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Israel-Palestine is Just the Tip of the Iceberg

A lot of leftists and anarchists have accepted a narrative about Israel-Palestine that is pretty warped. The basic problem isn’t limited to anglophone ignorance about Jews and/or Palestinians; it’s a problem that leftists and anarchists seem to have in comprehending multinational conflicts in general. The comfortable lense through which leftists/anarchists see the world don’t help them see the power dynamics of these sorts of situations clearly. That lense sees the world as divided between oppressors and oppressed, rulers and ruled, indigenous and settler, and other dichotomies that provide a sharp picture of the most intense regions of conflict at the expense of blurring the larger and more significant forces that make those conflicts possible.

The result of this worldview is a psychogeography composed almost entirely of conflict regions and a historical knowledge limited to a knowledge of the most belligerent parties to the conflicts. This is a model of the world and the relations of power in that world which is very different from models one constructs through a more formal study of international relations, geopolitics, and political geography. While those mentioned academic disciplines are often turned towards constructing models that are useful to specific powers, usually governments and transnational corporations, those models are at least constructed from a greater wealth of facts.

All of what I have said so far has been said as if I am not one of these leftists or anarchists. However, the opposite is true. I’m speaking mostly of the worldview that I have constructed throughout my time as an anarchist and only secondarily speaking about what I see on social media platforms from familiar names. Indigenous struggles have been a personally important issue for me going back to my childhood. I was raised with the notion that as a Jew, I am living in diaspora and living under the rule of a nation-state that has oppressed local indigenous populations in different, but terrible ways comparable to what my own ancestors had been through. My parents both worked with indigenous communities in different capacities and exposed me to some tribal leaders and rituals, but nothing too substantial. But it didn’t take much because as a result, my anarchism had always been thought about with regard for indigenous issues.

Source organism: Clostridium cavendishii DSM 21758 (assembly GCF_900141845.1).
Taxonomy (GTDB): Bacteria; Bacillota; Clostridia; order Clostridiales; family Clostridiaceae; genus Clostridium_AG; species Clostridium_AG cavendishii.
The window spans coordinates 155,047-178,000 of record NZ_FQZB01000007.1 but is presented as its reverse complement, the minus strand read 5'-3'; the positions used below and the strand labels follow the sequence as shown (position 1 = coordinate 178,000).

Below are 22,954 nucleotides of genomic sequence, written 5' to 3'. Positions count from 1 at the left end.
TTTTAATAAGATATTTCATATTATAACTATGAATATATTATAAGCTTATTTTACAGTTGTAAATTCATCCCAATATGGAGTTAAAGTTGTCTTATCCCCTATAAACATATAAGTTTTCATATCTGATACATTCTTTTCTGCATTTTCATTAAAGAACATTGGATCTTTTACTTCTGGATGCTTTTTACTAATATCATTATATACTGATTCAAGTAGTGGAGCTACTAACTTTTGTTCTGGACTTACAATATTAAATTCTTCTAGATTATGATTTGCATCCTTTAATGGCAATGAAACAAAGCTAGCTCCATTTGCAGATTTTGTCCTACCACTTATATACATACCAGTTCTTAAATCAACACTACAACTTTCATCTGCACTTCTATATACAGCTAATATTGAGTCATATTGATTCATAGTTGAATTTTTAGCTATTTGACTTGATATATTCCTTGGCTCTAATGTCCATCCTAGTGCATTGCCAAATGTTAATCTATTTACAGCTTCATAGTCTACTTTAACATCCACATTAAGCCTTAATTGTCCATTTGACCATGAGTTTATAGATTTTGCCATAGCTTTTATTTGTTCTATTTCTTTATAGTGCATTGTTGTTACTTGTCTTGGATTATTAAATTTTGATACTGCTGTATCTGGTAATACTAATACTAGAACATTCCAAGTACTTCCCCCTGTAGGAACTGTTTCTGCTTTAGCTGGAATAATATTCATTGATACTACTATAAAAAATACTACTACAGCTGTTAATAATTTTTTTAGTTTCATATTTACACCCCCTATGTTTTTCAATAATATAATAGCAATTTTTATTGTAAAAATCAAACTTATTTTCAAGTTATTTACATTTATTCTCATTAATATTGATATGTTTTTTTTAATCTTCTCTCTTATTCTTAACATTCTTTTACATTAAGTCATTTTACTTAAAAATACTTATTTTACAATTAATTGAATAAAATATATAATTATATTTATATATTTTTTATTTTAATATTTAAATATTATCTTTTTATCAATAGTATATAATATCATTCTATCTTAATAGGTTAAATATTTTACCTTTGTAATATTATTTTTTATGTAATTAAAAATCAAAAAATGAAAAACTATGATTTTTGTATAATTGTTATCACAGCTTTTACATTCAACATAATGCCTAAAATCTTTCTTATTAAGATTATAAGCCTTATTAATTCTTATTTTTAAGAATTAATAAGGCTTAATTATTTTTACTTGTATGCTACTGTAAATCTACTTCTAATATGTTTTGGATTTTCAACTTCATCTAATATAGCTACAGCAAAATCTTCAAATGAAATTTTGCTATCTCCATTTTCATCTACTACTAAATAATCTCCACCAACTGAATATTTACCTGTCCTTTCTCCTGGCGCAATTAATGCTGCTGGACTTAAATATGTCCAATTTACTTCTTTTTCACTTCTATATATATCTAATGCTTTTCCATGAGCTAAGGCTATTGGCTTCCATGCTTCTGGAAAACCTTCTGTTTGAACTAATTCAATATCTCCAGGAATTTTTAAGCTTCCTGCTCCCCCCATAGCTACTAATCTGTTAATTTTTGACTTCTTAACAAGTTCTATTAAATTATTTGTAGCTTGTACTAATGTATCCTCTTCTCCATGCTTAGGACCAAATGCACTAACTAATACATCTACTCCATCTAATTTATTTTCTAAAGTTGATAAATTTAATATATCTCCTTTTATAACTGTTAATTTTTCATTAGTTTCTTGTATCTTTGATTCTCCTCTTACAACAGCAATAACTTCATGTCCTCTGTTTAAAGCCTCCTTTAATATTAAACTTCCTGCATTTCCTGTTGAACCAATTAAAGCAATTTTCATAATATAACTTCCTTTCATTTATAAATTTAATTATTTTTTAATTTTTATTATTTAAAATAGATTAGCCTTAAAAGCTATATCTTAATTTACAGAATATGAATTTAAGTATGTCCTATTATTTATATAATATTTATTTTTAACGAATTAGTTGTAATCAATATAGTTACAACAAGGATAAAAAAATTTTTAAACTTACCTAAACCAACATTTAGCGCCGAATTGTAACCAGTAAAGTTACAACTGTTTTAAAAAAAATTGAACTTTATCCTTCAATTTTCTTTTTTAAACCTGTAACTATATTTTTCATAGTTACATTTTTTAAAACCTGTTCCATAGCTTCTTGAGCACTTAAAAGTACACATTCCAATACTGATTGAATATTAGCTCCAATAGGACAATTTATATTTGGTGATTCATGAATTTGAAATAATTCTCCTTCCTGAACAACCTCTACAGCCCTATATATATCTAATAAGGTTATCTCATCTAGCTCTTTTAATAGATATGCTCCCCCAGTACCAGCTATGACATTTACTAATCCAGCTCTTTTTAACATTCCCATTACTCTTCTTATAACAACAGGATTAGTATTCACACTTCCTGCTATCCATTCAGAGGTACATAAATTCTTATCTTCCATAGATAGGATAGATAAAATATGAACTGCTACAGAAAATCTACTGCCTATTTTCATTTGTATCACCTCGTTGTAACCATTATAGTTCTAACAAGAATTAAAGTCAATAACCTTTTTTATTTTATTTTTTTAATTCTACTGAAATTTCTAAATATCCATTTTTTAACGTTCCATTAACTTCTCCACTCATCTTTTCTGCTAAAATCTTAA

Unfortunately, none of that had led to me becoming especially knowledgable about even the local tribes and the details of the many fronts they fight on, against the situation that colonization has put them in. I developed a superficial understanding of the basic moral problems and a very rough knowledge of the histories. The same can be said when it came to decolonization struggles around the world. Whether it was Algeria, South Africa, Palestine, or where ever else, my focus on the major battles plotted the supposedly important points of geographical and cultural interest. Those points became my focus to try and self-educate. But over and over again, that self-education would come up against the same sort of problem I began this piece by describing.

What I eventually realized – and only over the past few years – is that indigenous peoples often become useful for greater powers. Meaning that indigenous struggles are seen by powerful states as opportunities to advance their own agendas and at the expense of those indigenous people. That situation is all over the history of indigenous resistance in the Americas, in Africa, in the Middle-East, and yes it is also Israel and Palestine’s history too. Colonization in its classic form and settler-colonialism in its contemporary form seem to almost always be a collaborative effort to colonize by imperialist powers. While this does generate resistance to colonization by the original inhabitants, that resistance also becomes a collaborative effort with assistance from other powers that oppose the colonial ones for their own political reasons. This is usually obvious in wars, but the dynamic seems to get obscured in decolonization narratives.